My Perfect Imperfections- Prologue
My current WIP is completely different than anything I’ve written. This one is dear to my heart and I feel it’s important that I write this story. In my day job, I’m a physical therapist so I’ve had the privilege of working with many patients with neurological impairments. “My Perfect Imperfections” is from the POV of a girl with Cerebral Palsy. At the very least, I hope to bring some knowledge and inspiration to the readers. Here’s the prologue:
“Congratulations! You have beautiful little girls. Oh and by the way, one of the twins has Cerebral Palsy.”
I always wondered how the doctors broke the news to my parents about my diagnosis. I used to visualize the whole scenario.
“What are you talking about, Doctor? What does that even mean?” I could picture my mom asking, her eyes filling with tears.
“Well, is this curable? What is the prognosis?” Dad would ask, always the practical one, looking for answers.
“I know this is a lot to take in. It’s a neurological disorder. There are things we can do to help. Lily can go through intense physical, occupational, and speech therapy. Actually, she’ll probably need therapy most of her life. I have pamphlets I can give you…and you can read information about Cerebral Palsy. Oh, and I can give you references to some really great support groups. I mean you’ll be surprised how many parents have to go through this type of thing.” The doctor would ramble on and on, never really answering the questions directly.
Dad probably got angry, his voice getting louder. “Look, Doc, I just asked if she’s going to get better. That’s all I want to know!”
Mom most likely started crying quietly to herself, knowing in her heart why the doctor was being vague. I could see both leaving the doctor’s office with more questions than answers, fearing their lives had just turned upside down.
My name is Elizabeth Skye Cooper. Well, most people just call me Lily. I am eighteen years old, and I have Cerebral Palsy. What exactly is Cerebral Palsy? According to Webster, it is a disability resulting from damage to the brain before, during, or shortly after birth and outwardly manifested by muscular incoordination and speech disturbances.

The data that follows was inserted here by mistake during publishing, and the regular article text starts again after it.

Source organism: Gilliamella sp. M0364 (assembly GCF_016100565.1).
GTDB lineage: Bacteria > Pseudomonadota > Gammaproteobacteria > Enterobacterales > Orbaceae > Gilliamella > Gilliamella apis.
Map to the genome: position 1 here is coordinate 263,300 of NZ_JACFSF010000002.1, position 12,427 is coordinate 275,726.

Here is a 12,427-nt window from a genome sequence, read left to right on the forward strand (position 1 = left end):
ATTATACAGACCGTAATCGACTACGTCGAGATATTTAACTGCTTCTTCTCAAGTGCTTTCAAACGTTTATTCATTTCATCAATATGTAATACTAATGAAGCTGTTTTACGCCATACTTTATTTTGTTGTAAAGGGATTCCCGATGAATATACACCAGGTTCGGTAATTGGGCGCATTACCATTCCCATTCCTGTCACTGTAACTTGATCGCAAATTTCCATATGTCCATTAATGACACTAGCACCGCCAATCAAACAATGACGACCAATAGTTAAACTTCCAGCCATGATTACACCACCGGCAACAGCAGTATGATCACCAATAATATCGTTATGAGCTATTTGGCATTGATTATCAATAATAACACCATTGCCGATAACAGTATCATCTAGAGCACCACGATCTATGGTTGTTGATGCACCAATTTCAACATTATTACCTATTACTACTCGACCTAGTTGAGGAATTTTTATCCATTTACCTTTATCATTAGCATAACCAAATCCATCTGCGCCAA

Blah, blah, blah. I hate stupid definitions.
I’ll tell you what I know of Cerebral Palsy. It sucks. I can’t move my body the way I want to move it. I’m mostly confined to my wheelchair because I can’t walk without assistance. I can’t even feed myself since my arm is not able to bring the damn food to my mouth because of my inability to coordinate my muscles. I know what I want my arm to do, but it won’t cooperate no matter how hard I try. Didn’t I tell you it sucks?
But I’ve lived with it for eighteen years. And nobody understands my body more than me. None of those doctors, none of those therapists, not even my family. And through the years, I’ve learned to make the most out of it. I actually can drive my wheelchair and talk with my communication device.
But it hasn’t been easy. No, it hasn’t been easy.
Posted on April 11, 2015, in Uncategorized and tagged Cerebral Palsy, disabilities, Jalpa Williby, My Perfect Imperfections, novel. Bookmark the permalink. 2 Comments.
My son has cerebral palsy and, although I felt like it was the most devastating thing to have been told, I am ever so grateful for all the good that has come from it. Thanks to wonderful therapists and nothing but determination from my son, my child, now a man, is thriving and living a full life. Thank you for tackling this subject!
Thank you for sharing your story. Your son sounds like a pretty amazing guy. My friends with CP bring me inspiration every day. I admit, this story has been tough to write because it’s just too close to my heart. But I’m determined to do right by them and be their voice through this story.